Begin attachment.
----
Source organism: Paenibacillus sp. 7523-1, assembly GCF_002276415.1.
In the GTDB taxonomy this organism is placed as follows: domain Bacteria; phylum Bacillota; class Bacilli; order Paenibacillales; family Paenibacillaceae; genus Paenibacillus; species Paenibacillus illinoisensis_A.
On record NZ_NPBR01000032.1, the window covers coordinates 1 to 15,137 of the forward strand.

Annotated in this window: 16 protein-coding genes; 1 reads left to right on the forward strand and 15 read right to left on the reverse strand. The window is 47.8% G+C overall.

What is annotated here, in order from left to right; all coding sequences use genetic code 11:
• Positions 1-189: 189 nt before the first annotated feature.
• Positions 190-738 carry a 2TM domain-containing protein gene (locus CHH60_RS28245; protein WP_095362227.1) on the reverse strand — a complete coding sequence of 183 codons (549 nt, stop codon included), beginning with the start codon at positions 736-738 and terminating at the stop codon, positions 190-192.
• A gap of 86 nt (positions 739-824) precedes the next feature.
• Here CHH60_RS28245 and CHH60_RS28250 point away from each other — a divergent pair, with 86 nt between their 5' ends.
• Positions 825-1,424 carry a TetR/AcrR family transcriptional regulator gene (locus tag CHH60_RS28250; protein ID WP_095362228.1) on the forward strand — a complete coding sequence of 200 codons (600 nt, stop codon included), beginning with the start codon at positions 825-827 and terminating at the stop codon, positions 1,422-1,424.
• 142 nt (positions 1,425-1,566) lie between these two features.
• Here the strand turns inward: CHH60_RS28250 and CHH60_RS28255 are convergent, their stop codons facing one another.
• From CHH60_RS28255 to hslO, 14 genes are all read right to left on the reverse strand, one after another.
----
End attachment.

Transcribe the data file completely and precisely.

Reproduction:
Source organism: Paenibacillus sp. 7523-1, assembly GCF_002276415.1.
In the GTDB taxonomy this organism is placed as follows: domain Bacteria; phylum Bacillota; class Bacilli; order Paenibacillales; family Paenibacillaceae; genus Paenibacillus; species Paenibacillus illinoisensis_A.
On record NZ_NPBR01000032.1, the window covers coordinates 1 to 15,137 of the forward strand.

Annotated in this window: 16 protein-coding genes; 1 reads left to right on the forward strand and 15 read right to left on the reverse strand. The window is 47.8% G+C overall.

What is annotated here, in order from left to right; all coding sequences use genetic code 11:
• Positions 1-189: 189 nt before the first annotated feature.
• Positions 190-738 carry a 2TM domain-containing protein gene (locus CHH60_RS28245; protein WP_095362227.1) on the reverse strand — a complete coding sequence of 183 codons (549 nt, stop codon included), beginning with the start codon at positions 736-738 and terminating at the stop codon, positions 190-192.
• A gap of 86 nt (positions 739-824) precedes the next feature.
• Here CHH60_RS28245 and CHH60_RS28250 point away from each other — a divergent pair, with 86 nt between their 5' ends.
• Positions 825-1,424 carry a TetR/AcrR family transcriptional regulator gene (locus tag CHH60_RS28250; protein ID WP_095362228.1) on the forward strand — a complete coding sequence of 200 codons (600 nt, stop codon included), beginning with the start codon at positions 825-827 and terminating at the stop codon, positions 1,422-1,424.
• 142 nt (positions 1,425-1,566) lie between these two features.
• Here the strand turns inward: CHH60_RS28250 and CHH60_RS28255 are convergent, their stop codons facing one another.
• From CHH60_RS28255 to hslO, 14 genes are all read right to left on the reverse strand, one after another.